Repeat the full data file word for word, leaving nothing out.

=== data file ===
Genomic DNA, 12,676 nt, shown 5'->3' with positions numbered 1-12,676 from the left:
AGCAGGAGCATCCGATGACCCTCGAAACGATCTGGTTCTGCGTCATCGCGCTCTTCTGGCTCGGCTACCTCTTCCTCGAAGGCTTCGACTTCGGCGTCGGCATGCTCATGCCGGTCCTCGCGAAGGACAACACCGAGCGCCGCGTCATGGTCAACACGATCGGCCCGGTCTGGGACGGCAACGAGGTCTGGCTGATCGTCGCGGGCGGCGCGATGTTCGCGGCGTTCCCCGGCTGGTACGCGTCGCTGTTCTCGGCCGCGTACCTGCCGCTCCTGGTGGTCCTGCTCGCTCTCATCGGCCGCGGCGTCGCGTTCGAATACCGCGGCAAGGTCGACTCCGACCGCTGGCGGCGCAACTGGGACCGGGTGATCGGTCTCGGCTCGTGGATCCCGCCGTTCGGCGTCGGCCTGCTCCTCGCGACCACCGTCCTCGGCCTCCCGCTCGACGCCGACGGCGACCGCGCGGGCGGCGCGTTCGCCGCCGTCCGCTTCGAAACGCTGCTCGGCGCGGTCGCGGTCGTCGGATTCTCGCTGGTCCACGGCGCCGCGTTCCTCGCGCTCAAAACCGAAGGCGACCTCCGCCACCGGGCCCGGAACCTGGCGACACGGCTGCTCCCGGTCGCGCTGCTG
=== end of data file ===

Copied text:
Genomic DNA, 12,676 nt, shown 5'->3' with positions numbered 1-12,676 from the left:
AGCAGGAGCATCCGATGACCCTCGAAACGATCTGGTTCTGCGTCATCGCGCTCTTCTGGCTCGGCTACCTCTTCCTCGAAGGCTTCGACTTCGGCGTCGGCATGCTCATGCCGGTCCTCGCGAAGGACAACACCGAGCGCCGCGTCATGGTCAACACGATCGGCCCGGTCTGGGACGGCAACGAGGTCTGGCTGATCGTCGCGGGCGGCGCGATGTTCGCGGCGTTCCCCGGCTGGTACGCGTCGCTGTTCTCGGCCGCGTACCTGCCGCTCCTGGTGGTCCTGCTCGCTCTCATCGGCCGCGGCGTCGCGTTCGAATACCGCGGCAAGGTCGACTCCGACCGCTGGCGGCGCAACTGGGACCGGGTGATCGGTCTCGGCTCGTGGATCCCGCCGTTCGGCGTCGGCCTGCTCCTCGCGACCACCGTCCTCGGCCTCCCGCTCGACGCCGACGGCGACCGCGCGGGCGGCGCGTTCGCCGCCGTCCGCTTCGAAACGCTGCTCGGCGCGGTCGCGGTCGTCGGATTCTCGCTGGTCCACGGCGCCGCGTTCCTCGCGCTCAAAACCGAAGGCGACCTCCGCCACCGGGCCCGGAACCTGGCGACACGGCTGCTCCCGGTCGCGCTGCTG